Sex After Your Spouse Dies
I was married to my husband for 35 years when he passed away. It has been 16 years since he died. He is the only man I have ever been intimate with. We had an active sex life. We were intimate usually twice a week. I have not dated and have chosen not to remarry. Two or three times a year, I have overwhelming feelings that I need to be sexually satisfied. I haven't been able to stop the feelings. When you were sexually active for so many years so often and then you loose your spouse and you are alone, I want to know if it is wrong to satisfy yourself and is this a mortal sin?
You asked, “Is it wrong to satisfy yourself [masturbation] and is this a mortal sin?” In a word, yes. Let me try to explain it so you can understand why it’s wrong, so bear with me. You asked what time it is, but I’m going to tell you the time and how the clock works.
First, there are two sets of moral laws—natural and divine. We’re not even going to deal with divine law, because it simply says a thing is right or wrong; it doesn’t tell you why a thing is wrong beyond God saying so. Natural law, on the other hand, tells you why a thing is wrong. Neither law is a philosophy or something dreamed up by man, but rather actual, provable fact. Just as there are consequences in criminal law if you violate it, there are consequences in natural and divine law as well.
The differences between natural and divine law are simple. Natural law is just as the term implies: that which is discernible in nature. We know intuitively that it’s wrong to lie, steal, unjustly take an innocent human life, and so on. This isn’t a religious moral formation, but a fact of nature. Explorers over the centuries (particularly in the 19th) have discovered indigenous peoples who’d never heard of God or Jesus, yet they had a moral code in place that observed natural law. Divine law merely takes some aspects of nature and elevates them to the level of virtue or vice; good or evil.
If you saw a squirrel and chicken mating you’d say, “That’s not natural,” and you’d be right. That would definitely be a perversion of nature—natural law. The consequences of such a perversion would be devastating. So we ignore or deny natural law to our own demise, because human perversion is much more devastating. That’s the reason the world’s in the shape it’s in.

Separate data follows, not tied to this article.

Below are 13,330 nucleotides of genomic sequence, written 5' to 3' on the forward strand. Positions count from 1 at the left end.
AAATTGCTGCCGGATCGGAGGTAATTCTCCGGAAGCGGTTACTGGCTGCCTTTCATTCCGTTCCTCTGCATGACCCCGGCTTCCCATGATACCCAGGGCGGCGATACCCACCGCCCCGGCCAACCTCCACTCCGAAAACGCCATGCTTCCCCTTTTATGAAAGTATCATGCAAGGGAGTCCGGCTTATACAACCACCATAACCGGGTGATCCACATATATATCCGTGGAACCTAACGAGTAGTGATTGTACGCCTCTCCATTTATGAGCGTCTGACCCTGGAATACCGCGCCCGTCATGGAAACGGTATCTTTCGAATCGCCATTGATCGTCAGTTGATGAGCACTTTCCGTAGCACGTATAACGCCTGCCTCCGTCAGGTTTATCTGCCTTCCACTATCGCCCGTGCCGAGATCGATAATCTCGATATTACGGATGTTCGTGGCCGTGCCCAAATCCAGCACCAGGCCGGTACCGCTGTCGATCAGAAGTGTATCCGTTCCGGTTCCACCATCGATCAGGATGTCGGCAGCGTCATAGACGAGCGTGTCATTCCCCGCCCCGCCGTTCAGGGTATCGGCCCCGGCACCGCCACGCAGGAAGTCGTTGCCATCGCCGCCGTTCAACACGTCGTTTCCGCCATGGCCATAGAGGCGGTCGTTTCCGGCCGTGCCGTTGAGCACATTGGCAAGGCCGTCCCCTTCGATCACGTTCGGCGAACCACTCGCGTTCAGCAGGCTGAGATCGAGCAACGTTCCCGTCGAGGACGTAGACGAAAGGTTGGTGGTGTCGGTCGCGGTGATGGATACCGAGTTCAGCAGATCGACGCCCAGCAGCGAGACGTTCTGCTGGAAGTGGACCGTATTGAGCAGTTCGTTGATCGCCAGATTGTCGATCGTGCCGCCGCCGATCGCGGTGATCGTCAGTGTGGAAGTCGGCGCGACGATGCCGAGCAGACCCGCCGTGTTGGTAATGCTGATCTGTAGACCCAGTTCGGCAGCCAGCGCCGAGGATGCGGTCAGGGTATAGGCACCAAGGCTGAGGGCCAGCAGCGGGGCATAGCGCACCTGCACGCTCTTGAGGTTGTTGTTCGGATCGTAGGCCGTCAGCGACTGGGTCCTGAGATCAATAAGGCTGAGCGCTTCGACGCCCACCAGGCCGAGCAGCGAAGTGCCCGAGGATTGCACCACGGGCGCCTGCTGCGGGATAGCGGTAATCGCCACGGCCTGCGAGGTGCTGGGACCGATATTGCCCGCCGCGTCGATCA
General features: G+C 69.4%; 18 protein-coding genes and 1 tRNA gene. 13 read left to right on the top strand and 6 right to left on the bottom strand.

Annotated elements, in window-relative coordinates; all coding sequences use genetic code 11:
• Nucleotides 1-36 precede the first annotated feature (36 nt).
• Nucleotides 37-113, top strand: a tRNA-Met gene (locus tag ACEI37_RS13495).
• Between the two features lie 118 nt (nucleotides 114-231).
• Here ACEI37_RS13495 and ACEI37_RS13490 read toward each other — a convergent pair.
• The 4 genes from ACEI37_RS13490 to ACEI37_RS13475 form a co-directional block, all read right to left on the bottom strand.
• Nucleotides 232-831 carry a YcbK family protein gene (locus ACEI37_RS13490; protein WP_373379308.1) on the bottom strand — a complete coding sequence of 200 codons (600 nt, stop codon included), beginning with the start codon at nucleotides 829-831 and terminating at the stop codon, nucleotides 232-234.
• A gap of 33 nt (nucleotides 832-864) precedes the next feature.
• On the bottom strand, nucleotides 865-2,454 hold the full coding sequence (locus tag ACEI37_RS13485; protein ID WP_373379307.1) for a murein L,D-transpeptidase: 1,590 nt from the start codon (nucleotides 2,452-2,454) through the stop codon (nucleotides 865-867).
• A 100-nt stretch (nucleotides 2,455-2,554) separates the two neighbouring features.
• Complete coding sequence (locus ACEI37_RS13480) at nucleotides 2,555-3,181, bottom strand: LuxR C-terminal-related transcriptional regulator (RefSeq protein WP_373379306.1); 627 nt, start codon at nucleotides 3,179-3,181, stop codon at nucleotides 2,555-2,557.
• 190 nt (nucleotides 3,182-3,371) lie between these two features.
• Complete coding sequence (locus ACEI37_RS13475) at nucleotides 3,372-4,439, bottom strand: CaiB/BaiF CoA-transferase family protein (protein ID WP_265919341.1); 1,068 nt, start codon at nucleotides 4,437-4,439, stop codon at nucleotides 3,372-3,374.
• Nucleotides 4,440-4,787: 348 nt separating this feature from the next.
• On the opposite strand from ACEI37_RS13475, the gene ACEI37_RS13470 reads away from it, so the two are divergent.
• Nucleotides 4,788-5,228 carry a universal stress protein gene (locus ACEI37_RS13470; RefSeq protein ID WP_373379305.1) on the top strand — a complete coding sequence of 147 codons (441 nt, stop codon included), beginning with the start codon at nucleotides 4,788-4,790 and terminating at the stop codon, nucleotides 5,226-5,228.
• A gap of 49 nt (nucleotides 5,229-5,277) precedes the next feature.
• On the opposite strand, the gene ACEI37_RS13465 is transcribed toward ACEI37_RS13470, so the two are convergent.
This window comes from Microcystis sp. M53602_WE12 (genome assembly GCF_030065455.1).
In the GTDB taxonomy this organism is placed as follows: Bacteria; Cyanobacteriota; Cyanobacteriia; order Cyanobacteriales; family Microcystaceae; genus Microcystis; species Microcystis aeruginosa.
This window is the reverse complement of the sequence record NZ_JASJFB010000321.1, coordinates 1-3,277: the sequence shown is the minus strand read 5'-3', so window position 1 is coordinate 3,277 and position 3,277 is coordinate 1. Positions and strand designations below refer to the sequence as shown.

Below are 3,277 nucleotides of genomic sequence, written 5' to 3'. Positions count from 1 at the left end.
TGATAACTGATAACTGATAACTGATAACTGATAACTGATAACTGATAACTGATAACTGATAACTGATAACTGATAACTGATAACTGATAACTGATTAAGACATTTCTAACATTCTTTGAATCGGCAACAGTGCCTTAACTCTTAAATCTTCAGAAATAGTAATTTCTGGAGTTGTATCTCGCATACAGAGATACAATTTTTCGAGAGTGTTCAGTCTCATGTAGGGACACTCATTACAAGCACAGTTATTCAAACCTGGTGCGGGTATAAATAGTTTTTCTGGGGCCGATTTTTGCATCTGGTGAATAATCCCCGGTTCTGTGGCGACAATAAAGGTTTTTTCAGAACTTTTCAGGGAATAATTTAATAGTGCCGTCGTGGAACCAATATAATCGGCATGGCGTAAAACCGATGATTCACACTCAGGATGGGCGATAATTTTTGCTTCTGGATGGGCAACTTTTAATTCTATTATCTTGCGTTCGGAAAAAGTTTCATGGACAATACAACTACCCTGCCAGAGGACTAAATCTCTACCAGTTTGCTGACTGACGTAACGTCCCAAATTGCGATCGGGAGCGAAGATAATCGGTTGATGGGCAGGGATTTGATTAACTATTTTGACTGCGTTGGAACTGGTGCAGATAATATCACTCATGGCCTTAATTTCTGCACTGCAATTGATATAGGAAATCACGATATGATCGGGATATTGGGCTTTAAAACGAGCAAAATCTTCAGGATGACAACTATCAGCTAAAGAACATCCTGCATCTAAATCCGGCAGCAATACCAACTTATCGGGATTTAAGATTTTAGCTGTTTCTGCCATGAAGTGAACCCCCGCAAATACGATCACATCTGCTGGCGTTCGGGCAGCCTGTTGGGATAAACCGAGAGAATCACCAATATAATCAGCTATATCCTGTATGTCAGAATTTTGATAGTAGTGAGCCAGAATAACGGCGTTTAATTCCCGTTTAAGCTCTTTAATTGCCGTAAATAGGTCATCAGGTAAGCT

When it comes to sexual activity of any kind, following natural law is simple. We’re made as male and female, and the reason is so we can procreate. Therefore, all sexual activity must be open to the generation of life. Any sexual activity that isn’t open to generation of life violates natural law, and has dire consequences. For example, the reason why there is such a high rate of breast cancer and other “female problems” in the “civilized” West is because over 90% of women in developed countries have been practicing artificial contraception for about 90 years. Underdeveloped countries, where artificial contraception is rare, don’t have this “epidemic” of breast cancer and other “female problems”.
When it comes to masturbation, you have to ask yourself if that sexual act is open to the generation of life. If the answer is no (and that’s obvious), then it is a perversion of nature. Indeed, whereas procreation is the very definition of generosity, masturbation and other violations of this aspect of natural law (artificial contraception, masturbation, homosexual activity, oral or anal sex, etc.) are the very definition of selfishness. The consequences? Well, that’s a whole other discussion.
God has taken this aspect of natural law and elevated it to divine law in the 6th & 9th commandments by telling us His consequences of violating them are loss of friendship with God, loss of the benefits of that friendship, and the risk of eternal separation from Him when our life on earth is complete.
At the end of the day, being pleasing to God is all that’s important. It’s more important than our parents, spouses, children, friends, or anyone and anything else. The story that best illustrates this is the true story of Queen Blanche.
King St. Louis IX (1214-1270), for whom our midwestern city in Missouri is named, was one of the most benevolent monarchs in all of history. He became the only king in Catholic France’s history to become a canonized saint.
Just like every saint, there was an impetus that led to his sanctity. For some saints it was a particular hardship that led them on the road to sanctity. For others it was an event of divine intervention at some point that made them seem chosen in a special way by heaven. But the impetus that led Louis to sainthood was the most common of starting points—his mother, good Queen Blanche.
Blanche began teaching her son to become a Christian leader when he was but five years old. Her greatest desire was for Louis to place Jesus Christ and His Church first in all things. From the time Louis was old enough to understand what she was saying, Blanche would take Louis onto her lap and say to him, “Louis, my precious son, I love you more than anyone in the world. No mother ever loved her son more than I love you. But I would rather see you dead at my feet a thousand times than to know that you had offended God with one mortal sin.”
Blanche was a mother who understood what is important, and that is why Louis is a saint!